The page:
Bible Study from Calvary Chapel Newberg
with Tom Fuller
How's Your Reception?
There were plenty of questions about Jesus of Nazareth when He walked the earth. One thing was not in question, and that He was powerful. No one could deny His ability to heal, raise from the dead, and even take control of the uncontrollable—the demons who possessed people. The two main questions that remained unanswered to many Jews were: where does Jesus get this power, and if He is powerful enough to be the Messiah, Shouldn’t He prove Himself beyond a shadow of a doubt?
You see, Jesus went about talking about God’s kingdom in story form—He didn’t out and out claim to be God’s Messiah. And He went about demonstrating God’s kingdom in action—simply speaking to the creation, which had to obey Him.
People were really starting to take Him seriously, but that raised in their minds a dilemma. Especially among the Jewish leadership who either had to disprove His bone fides as coming from God, or they needed to bow down and worship Him. So right after Jesus declares that those who shamelessly seek God will from God receive His Holy Spirit, certain people begin to question the source of the Spirit that Jesus operated through—and demanded that He prove who He was to their satisfaction. At issue is Jesus’ authority. Let’s see how it unfolds:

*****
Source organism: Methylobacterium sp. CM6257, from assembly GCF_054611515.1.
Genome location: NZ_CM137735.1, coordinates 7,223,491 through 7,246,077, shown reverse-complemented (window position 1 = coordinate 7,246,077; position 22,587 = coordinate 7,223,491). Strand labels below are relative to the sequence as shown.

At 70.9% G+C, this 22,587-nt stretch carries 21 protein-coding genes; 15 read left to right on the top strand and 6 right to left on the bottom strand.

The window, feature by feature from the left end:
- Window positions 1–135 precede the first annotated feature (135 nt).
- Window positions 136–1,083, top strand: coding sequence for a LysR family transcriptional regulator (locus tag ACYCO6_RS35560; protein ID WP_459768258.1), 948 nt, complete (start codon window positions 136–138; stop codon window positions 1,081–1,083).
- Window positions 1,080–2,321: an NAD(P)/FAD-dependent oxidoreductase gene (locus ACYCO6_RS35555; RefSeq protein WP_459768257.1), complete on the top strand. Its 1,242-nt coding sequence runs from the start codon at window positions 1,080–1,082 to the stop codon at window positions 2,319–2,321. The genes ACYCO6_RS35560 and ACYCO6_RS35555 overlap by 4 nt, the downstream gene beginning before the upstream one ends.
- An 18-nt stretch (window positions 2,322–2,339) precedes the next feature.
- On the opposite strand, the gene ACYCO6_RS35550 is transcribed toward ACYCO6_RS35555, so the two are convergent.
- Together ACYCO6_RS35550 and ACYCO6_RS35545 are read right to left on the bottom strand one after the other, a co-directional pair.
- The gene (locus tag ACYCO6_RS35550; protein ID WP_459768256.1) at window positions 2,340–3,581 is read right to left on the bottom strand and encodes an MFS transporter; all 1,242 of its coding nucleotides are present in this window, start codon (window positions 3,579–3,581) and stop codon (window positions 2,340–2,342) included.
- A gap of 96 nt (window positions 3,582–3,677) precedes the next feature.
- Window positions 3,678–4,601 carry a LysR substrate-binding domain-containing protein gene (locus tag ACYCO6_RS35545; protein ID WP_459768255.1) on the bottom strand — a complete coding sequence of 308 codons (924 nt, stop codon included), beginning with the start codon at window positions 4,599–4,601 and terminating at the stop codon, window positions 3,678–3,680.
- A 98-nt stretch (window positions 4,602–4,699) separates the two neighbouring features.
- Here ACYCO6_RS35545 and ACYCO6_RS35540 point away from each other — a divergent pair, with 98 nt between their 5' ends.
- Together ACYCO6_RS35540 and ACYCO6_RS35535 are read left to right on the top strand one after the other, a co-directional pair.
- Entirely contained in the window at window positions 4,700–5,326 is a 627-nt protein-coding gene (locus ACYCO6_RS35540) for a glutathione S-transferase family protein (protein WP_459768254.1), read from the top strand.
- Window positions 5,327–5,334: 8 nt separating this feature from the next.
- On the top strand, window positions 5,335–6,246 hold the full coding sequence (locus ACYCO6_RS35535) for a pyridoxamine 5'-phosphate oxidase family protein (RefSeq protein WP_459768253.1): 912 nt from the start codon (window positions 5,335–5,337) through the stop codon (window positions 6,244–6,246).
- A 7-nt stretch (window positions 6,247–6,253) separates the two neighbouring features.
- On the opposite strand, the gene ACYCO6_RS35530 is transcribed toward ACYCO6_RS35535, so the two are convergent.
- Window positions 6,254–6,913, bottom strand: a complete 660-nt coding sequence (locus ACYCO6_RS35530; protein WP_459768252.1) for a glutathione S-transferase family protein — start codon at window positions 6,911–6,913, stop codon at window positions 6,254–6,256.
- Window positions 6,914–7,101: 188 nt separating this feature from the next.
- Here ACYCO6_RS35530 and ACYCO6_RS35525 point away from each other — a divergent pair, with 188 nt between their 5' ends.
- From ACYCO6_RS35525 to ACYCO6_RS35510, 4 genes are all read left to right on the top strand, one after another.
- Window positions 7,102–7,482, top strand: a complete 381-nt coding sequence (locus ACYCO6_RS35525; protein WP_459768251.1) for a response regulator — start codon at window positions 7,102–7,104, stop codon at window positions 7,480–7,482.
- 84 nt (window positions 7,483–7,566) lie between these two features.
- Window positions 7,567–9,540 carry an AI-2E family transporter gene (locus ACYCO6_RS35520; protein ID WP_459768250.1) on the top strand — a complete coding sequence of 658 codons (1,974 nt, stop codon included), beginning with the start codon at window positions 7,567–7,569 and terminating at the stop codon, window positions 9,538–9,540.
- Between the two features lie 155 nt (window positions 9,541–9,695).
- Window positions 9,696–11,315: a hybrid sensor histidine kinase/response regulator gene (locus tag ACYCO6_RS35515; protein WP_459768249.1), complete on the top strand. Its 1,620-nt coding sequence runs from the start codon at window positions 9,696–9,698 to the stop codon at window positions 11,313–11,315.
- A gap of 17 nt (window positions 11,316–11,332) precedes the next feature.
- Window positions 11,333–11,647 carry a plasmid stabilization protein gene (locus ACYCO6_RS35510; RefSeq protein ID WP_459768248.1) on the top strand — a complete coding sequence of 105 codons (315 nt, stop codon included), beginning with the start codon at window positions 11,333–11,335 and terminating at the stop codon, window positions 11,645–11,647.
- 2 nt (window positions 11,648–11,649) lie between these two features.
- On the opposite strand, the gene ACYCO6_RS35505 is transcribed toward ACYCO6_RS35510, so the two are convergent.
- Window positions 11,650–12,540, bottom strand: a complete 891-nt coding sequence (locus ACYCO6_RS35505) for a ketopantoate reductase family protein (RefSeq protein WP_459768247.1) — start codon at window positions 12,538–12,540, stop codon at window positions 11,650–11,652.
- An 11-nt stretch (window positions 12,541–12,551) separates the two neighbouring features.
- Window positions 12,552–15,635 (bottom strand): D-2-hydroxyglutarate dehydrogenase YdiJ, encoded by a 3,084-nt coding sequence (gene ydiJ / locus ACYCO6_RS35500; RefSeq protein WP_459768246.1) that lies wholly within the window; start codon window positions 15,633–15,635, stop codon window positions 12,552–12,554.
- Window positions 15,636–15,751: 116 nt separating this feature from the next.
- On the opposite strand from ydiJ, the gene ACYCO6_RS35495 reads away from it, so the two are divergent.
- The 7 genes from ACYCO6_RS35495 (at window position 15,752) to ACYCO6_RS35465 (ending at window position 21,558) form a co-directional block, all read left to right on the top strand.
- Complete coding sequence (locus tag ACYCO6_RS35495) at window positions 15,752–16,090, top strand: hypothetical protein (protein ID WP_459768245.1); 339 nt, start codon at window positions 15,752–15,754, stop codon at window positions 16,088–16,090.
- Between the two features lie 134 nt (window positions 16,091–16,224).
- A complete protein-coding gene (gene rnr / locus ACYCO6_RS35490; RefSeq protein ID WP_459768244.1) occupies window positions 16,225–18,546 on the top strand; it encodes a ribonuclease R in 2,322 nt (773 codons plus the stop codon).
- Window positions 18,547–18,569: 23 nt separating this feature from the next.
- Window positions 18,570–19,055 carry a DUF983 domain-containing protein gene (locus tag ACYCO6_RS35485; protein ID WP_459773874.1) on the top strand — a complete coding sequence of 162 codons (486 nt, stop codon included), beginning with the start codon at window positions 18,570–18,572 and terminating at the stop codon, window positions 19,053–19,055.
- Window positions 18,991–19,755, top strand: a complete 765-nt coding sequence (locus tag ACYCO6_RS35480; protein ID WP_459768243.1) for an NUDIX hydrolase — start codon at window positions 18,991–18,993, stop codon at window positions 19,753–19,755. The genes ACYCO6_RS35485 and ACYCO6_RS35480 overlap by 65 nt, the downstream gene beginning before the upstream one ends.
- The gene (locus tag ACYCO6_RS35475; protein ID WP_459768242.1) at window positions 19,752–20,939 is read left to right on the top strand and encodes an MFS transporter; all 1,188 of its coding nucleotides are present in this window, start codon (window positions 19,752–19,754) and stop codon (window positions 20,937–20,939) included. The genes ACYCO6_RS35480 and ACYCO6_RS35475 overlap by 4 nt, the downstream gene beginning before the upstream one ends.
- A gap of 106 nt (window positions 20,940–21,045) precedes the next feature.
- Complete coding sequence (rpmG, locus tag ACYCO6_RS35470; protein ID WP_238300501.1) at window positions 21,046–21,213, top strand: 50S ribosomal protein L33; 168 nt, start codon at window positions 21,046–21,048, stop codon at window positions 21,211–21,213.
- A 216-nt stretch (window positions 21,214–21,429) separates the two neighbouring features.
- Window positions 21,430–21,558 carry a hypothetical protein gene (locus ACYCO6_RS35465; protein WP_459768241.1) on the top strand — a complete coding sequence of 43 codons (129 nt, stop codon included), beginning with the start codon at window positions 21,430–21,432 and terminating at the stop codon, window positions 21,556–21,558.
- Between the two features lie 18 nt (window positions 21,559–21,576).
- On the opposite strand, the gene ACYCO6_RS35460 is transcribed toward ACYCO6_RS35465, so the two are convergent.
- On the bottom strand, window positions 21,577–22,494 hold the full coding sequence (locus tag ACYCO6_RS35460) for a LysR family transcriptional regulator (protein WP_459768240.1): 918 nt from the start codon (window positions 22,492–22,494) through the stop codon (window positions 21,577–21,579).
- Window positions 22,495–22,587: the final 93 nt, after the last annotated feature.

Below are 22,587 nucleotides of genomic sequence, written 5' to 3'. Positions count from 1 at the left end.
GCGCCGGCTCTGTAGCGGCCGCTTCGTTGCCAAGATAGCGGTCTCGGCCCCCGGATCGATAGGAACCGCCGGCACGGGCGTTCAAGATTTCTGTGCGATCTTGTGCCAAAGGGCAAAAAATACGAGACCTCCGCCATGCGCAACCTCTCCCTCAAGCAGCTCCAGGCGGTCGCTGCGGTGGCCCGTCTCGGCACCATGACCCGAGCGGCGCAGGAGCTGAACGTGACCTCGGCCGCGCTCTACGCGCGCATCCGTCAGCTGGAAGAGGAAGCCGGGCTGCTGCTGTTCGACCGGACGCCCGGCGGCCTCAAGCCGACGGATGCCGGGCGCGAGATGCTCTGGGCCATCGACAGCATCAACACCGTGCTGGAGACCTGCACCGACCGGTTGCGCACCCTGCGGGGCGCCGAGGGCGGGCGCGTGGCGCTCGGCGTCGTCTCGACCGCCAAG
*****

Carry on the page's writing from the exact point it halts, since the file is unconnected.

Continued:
14 – 16
It’s interesting to me the matter of fact way in which Luke presents this miracle. Here a demon has hold of a person so much so that he is prevented from speaking. Jesus drives the demon out and the man speaks and the crowds are amazed. But the amazement is also polarizing. For some, they begin to question the source of Jesus’ power—and thus can avoid making a decision about Him. For others, they want more—though the reference is vague here, it appears that they were looking for some sign in the heavens.
Not ready to acknowledge that Jesus is acting from God, they cannot deny the miracle so they deny its source. Beelzebub means “The Lord of the Flies” and is derived from Ba’al, a Canaanite fertility god who had become associated with Satan.
So Jesus answers both assertions. First he takes on those who believe the power He wields comes from Satan and then really this sets up the battle of the superpowers.
17 – 23